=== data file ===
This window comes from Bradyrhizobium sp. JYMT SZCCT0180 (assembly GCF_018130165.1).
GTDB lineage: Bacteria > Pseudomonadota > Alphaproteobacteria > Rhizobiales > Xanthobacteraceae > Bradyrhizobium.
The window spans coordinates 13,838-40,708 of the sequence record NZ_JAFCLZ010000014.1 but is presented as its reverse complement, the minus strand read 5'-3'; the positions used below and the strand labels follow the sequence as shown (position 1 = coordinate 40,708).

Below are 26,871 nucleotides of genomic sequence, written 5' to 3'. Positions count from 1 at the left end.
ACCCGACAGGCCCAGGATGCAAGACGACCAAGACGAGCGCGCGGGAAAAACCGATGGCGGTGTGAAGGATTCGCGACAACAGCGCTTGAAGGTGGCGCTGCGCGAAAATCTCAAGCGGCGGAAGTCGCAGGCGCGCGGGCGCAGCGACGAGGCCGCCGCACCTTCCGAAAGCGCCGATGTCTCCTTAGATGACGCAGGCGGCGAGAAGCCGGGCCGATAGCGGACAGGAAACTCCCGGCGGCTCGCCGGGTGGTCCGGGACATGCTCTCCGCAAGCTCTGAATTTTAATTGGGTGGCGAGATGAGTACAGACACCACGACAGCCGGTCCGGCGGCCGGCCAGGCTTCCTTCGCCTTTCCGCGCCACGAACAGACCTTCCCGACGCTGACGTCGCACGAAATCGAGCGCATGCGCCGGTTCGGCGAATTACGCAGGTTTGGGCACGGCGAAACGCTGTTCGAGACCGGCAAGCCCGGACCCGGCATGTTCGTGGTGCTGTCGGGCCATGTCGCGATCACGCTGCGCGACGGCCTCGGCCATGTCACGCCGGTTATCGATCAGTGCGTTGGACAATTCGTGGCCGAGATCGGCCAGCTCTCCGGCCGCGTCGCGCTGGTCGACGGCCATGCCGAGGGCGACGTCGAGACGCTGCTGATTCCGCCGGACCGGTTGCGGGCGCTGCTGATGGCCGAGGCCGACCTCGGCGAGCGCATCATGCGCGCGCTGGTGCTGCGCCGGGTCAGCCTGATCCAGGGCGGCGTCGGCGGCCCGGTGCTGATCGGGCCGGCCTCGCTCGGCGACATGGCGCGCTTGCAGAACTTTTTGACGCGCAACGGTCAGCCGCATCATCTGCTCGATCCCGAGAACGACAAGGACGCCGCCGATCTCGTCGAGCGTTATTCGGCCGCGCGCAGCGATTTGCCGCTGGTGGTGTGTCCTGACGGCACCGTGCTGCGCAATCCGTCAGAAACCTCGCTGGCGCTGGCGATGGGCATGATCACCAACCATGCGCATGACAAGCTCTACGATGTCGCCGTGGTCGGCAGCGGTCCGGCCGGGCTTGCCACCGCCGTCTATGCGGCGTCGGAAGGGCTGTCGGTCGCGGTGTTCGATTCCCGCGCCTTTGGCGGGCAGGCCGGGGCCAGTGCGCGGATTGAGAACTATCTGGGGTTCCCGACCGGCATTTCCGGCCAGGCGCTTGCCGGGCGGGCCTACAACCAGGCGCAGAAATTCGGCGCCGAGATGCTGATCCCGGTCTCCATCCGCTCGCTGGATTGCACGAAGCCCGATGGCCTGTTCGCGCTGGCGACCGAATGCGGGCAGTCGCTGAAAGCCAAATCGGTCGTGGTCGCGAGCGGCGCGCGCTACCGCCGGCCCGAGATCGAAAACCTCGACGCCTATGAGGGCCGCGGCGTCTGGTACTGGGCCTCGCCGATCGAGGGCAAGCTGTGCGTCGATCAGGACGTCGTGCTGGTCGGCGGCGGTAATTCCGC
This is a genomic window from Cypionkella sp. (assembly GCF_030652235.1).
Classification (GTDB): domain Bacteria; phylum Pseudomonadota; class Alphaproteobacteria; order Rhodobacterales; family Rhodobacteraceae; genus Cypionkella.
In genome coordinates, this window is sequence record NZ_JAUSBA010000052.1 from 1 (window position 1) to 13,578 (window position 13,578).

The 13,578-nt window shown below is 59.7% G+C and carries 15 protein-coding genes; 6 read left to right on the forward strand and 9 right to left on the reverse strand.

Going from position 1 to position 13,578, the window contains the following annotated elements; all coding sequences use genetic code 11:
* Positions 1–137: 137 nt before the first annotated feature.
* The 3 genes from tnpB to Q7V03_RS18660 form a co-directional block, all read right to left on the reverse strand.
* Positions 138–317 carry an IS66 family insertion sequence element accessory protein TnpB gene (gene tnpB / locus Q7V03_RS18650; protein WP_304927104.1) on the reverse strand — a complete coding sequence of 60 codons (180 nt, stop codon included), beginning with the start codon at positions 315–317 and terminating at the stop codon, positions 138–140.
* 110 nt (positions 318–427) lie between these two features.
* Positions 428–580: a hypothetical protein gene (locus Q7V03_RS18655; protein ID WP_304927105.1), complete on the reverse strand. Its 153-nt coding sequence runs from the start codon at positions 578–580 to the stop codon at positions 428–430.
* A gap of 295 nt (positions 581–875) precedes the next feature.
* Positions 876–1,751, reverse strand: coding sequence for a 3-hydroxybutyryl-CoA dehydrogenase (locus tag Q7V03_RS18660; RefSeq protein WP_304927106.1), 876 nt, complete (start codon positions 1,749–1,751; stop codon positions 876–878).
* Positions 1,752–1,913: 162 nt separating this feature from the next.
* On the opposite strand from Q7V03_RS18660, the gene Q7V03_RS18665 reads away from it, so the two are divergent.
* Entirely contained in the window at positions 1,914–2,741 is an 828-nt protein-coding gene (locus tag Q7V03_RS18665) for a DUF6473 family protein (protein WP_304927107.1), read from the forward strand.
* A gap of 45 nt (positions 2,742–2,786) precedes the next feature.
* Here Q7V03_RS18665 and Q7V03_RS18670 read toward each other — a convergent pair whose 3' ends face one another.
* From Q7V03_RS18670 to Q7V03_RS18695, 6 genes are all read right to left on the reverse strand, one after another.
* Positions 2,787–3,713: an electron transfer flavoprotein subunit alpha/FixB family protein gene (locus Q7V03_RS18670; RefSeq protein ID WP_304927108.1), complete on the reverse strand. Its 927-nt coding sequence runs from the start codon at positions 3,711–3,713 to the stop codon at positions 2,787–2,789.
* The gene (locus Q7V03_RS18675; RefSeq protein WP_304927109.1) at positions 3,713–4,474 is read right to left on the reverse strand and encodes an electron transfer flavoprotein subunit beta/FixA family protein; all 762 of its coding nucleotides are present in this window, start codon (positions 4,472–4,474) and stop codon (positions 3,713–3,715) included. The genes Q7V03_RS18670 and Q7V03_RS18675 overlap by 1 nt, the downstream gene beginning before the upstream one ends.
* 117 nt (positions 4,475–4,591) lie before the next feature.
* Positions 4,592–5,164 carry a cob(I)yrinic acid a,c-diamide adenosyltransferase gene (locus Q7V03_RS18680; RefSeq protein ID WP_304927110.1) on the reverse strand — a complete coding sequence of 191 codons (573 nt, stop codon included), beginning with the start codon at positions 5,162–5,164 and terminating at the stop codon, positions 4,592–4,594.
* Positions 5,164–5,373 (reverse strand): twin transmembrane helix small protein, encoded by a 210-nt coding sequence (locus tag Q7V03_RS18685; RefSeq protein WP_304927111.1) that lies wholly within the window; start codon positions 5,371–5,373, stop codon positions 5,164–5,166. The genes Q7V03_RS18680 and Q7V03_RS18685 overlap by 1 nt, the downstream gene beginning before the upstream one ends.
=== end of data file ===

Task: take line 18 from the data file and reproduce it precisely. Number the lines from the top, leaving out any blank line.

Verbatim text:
* Positions 1,752–1,913: 162 nt separating this feature from the next.